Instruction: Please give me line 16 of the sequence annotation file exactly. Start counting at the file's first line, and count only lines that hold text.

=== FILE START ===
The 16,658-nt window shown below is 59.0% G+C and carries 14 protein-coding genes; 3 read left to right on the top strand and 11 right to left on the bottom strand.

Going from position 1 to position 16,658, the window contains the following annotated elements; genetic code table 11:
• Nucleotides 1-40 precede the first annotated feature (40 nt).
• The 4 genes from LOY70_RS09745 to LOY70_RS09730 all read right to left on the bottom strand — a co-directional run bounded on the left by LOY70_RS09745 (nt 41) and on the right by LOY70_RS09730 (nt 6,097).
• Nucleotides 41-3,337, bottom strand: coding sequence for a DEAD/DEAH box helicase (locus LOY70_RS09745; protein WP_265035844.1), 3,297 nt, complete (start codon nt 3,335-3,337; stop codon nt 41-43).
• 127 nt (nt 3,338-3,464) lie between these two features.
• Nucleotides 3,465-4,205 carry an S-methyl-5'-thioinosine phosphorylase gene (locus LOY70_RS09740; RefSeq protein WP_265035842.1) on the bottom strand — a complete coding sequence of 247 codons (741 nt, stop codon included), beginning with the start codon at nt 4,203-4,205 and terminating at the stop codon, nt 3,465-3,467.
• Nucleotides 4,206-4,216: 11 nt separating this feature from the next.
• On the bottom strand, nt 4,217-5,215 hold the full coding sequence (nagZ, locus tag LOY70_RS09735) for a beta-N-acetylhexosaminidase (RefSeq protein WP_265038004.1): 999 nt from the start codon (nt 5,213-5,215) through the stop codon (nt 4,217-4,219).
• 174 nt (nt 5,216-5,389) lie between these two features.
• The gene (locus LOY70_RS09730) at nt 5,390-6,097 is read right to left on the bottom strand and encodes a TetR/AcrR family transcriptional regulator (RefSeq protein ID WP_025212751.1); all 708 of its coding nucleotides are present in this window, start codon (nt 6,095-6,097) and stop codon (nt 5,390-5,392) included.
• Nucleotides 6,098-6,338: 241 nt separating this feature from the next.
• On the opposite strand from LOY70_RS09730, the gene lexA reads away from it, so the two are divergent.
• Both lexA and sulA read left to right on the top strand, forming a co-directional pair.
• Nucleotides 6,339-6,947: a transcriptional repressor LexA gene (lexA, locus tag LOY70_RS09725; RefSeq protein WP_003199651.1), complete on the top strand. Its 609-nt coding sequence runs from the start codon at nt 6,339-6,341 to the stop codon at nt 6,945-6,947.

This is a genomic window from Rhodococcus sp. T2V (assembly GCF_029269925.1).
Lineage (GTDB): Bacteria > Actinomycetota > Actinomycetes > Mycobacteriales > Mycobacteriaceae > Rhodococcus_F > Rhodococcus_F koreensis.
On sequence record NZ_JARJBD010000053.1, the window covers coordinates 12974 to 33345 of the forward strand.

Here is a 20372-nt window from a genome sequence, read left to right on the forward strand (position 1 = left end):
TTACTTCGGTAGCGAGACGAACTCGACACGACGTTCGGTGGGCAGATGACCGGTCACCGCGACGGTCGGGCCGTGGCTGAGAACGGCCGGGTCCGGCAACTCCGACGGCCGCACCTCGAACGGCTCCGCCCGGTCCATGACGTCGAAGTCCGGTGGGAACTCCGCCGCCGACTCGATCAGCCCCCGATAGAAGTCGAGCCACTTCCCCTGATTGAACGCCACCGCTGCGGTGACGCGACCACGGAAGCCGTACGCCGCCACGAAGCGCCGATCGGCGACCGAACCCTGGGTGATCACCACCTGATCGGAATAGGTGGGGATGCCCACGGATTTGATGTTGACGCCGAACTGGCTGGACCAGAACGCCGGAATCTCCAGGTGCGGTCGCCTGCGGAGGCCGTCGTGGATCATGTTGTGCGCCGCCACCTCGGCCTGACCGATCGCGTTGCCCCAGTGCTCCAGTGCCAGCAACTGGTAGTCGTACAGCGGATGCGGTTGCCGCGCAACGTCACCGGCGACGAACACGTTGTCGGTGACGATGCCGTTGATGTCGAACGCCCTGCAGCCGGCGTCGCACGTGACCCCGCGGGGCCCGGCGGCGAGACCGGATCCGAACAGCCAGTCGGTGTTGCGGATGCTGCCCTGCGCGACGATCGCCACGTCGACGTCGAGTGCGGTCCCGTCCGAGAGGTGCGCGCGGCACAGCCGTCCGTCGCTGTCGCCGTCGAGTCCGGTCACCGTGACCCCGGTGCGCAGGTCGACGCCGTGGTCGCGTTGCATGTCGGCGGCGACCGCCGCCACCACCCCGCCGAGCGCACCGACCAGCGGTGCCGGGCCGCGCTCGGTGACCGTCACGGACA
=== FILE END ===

This is a genomic window from Rhodococcus sp. T2V (assembly GCF_029269925.1).